git-review is a command-line tool for Git / Gerrit to submit a change or to fetch an existing one.
Note that Wikimedia Gerrit requires git-review version 1.27 or later.
The upstream project is led by OpenStack. Is not to be confused with the unrelated Facebook project.
- See also: Gerrit tutorial
After installing git (1, 2), creating a gerrit user account, setting up an ssh key (3, 4), and cloning a project repository (or example), you are ready to install git-review, a tool for working with Gerrit repositories so you don't have to remember some commands. Follow the instructions below for your operating system, and don't forget to configure it up afterwards!
Users of Debian or related distributions (e.g., Ubuntu, Mint) on a shared host usually do not have root access. If you cannot get your hosting administrator to install git-review for you, you can try to install it locally. Go to the appropriate section below
Having root accessEdit
You can do
sudo apt-get install git-review
sudo apt-get install python-pip sudo easy_install pip sudo pip install git-review
If you do not have easy_install set up, try
sudo apt-get install python-setuptools
If you don't have
apt-get but have
python installed, you can use this; see far below for special OS X instructions.
sudo easy_install pip sudo pip install git-review
If you have Ubuntu 20.04, try
sudo apt-get install python3-pip sudo pip3 install git-review
git review -s
in your cloned copy to setup to work with Gerrit. It will probably ask you for your commit username. Then it will automatically install the commit-msg hook.
Without root accessEdit
If you are on a shared host and your system does not have git-review, you can install it locally in your user directory.
virtualenv --python=/usr/bin/python2.6 virtualenv virtualenv/bin/pip install git-review
If this is your first local install, or you have not done that already, extend your PATH to include the local binaries. There are two ways to do that. The more convervative way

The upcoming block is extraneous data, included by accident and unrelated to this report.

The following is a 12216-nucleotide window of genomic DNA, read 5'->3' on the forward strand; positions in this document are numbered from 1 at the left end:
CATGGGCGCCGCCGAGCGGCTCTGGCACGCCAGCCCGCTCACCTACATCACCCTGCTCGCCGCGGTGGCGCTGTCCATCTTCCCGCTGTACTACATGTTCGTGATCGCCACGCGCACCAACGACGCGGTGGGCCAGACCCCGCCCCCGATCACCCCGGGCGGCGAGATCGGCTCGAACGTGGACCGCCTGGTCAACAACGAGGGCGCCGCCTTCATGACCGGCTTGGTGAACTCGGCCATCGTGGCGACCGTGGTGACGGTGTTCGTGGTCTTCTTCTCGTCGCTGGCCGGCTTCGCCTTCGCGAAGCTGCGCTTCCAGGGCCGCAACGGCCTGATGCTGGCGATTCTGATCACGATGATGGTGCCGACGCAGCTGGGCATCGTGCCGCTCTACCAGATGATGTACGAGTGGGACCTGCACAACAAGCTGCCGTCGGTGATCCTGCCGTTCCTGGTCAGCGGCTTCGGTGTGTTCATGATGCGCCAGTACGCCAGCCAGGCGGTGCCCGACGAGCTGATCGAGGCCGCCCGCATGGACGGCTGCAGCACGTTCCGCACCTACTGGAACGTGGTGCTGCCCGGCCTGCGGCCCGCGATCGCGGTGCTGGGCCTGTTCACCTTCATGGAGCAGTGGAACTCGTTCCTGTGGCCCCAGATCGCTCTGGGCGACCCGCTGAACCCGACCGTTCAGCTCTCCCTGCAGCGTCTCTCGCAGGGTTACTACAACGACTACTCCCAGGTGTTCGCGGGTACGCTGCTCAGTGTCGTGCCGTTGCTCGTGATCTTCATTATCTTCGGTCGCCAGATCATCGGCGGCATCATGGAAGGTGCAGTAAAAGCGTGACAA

lets the system look through all binary directories first, and only looks into the local binary directory if a command was not found elsewhere. If you want software installed locally in your home directory to override system programs, you need the inverse the sort order.
You probably did that earlier already. You may want to add either command to your login sequence to have it run automatically.
If you do not want to alter your PATH variable, you don't have to. In this case, you cannot use the command
git review but must remember to use
git review -s
respectively, in your cloned copy to set it up to work with Gerrit. It will probably ask you for your commit username. Then it will automatically install the commit-msg hook.
sudo yum install git-review
If, while using git-review, you see
ImportError: No module named requests, you'll need to install
sudo yum install python-requests
You may find that yum cannot find the git-review package -- in this case you can enable the EPEL repository and try again.
sudo dnf install git-review
Install (YaST) the
easy_install pip pip install git-review
As of OpenSUSE 13.1, git-review is included in the main repository, so you can use
sudo zypper in git-review
Arch does not have git-review in the repositories, but does contain a PKGBUILD in the AUR:
git clone https://aur.archlinux.org/git-review.git cd git-review makepkg -s sudo pacman -U <resultingpackage>
NixOS (or any Linux with Nix installed)Edit
git-review is available as a package in the stable and unstable branches of nixpkgs. Try it by starting a shell with git-review available:
nix run -f channel:nixos-21.05 git-review # adjust to your release
nix run -f channel:nixos-unstable git-review
Installation can be done with your preferred method (home-manager, via system configuration or with nix-env).